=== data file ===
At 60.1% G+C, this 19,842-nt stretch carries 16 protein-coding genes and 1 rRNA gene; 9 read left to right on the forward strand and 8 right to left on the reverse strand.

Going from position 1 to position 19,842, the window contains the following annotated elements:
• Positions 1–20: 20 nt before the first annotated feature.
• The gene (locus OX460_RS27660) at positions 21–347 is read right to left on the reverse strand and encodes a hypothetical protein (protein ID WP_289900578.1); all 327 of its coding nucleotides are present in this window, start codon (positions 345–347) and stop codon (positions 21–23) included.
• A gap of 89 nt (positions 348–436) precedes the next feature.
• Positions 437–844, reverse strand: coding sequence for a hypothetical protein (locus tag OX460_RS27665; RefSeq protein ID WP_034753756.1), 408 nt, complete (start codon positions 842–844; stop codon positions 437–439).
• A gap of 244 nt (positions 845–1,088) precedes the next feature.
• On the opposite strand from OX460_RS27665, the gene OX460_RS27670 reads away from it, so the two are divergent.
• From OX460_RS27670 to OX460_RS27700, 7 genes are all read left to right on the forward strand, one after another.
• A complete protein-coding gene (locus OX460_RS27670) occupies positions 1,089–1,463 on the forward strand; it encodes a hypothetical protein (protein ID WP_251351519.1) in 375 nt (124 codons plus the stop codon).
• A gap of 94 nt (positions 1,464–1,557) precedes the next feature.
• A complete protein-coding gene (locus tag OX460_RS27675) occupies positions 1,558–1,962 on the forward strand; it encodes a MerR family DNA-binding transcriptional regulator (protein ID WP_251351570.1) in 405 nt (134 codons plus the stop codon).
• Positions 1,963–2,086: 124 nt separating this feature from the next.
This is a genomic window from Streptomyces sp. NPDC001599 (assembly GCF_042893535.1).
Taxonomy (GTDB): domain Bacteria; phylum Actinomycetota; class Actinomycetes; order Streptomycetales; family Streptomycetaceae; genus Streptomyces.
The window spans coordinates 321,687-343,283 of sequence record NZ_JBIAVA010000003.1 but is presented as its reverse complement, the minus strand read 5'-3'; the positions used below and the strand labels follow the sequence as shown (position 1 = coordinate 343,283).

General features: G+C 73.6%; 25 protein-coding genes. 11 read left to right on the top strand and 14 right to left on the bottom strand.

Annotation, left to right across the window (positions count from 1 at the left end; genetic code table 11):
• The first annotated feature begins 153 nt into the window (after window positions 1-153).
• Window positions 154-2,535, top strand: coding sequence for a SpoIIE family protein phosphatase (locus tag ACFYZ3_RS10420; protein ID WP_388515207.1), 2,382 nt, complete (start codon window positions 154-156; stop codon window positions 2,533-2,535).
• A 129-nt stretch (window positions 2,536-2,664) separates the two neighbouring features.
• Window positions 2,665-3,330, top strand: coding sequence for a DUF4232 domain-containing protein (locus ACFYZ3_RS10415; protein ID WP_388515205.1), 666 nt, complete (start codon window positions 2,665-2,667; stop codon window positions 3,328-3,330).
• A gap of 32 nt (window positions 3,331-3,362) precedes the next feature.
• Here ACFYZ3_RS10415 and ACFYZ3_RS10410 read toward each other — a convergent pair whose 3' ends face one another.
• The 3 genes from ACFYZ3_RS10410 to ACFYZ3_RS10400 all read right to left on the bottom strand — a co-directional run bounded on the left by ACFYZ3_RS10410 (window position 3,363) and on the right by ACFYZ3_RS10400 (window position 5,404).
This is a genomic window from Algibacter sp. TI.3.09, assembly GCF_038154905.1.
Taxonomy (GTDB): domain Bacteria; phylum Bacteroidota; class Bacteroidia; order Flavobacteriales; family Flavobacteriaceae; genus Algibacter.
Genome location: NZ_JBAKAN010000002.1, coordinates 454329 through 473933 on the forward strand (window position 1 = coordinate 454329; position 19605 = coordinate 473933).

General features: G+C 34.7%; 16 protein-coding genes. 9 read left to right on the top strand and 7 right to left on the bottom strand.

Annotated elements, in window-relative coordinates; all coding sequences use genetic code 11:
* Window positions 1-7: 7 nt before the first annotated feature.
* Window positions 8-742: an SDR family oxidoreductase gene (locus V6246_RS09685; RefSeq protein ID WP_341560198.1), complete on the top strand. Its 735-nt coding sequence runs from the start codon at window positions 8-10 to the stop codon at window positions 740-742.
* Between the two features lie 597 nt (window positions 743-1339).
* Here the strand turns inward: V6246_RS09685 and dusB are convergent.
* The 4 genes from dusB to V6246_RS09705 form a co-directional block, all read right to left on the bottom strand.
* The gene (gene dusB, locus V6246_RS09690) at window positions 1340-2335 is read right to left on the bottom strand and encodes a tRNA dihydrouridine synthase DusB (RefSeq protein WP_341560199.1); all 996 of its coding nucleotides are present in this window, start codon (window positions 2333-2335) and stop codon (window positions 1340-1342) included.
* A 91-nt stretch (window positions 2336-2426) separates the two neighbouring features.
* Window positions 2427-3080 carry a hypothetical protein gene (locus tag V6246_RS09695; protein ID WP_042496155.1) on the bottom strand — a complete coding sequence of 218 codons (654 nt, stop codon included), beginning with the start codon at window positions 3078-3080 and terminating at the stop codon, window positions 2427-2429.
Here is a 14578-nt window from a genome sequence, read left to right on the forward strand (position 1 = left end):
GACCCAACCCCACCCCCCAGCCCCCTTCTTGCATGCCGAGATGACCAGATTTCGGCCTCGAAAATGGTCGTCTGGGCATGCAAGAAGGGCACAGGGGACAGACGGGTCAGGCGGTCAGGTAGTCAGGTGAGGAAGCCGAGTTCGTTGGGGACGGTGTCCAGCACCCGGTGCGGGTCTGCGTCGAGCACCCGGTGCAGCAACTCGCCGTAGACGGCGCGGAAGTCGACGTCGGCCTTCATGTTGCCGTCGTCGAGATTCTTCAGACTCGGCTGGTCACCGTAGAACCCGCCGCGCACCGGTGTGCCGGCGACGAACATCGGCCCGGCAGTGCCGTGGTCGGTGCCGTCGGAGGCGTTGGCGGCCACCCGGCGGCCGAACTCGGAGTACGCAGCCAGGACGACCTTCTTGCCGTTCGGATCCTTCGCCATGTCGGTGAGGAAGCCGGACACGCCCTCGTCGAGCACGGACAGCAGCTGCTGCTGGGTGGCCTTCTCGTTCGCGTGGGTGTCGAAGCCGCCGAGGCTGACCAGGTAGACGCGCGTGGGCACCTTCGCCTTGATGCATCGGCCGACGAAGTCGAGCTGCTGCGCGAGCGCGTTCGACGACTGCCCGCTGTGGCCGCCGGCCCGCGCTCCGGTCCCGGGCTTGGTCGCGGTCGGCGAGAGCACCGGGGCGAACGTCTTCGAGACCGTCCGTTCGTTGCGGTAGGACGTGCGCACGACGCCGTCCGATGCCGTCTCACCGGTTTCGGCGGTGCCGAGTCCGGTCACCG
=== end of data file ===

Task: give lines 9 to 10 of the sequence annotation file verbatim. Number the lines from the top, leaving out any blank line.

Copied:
• From OX460_RS27670 to OX460_RS27700, 7 genes are all read left to right on the forward strand, one after another.
• A complete protein-coding gene (locus OX460_RS27670) occupies positions 1,089–1,463 on the forward strand; it encodes a hypothetical protein (protein ID WP_251351519.1) in 375 nt (124 codons plus the stop codon).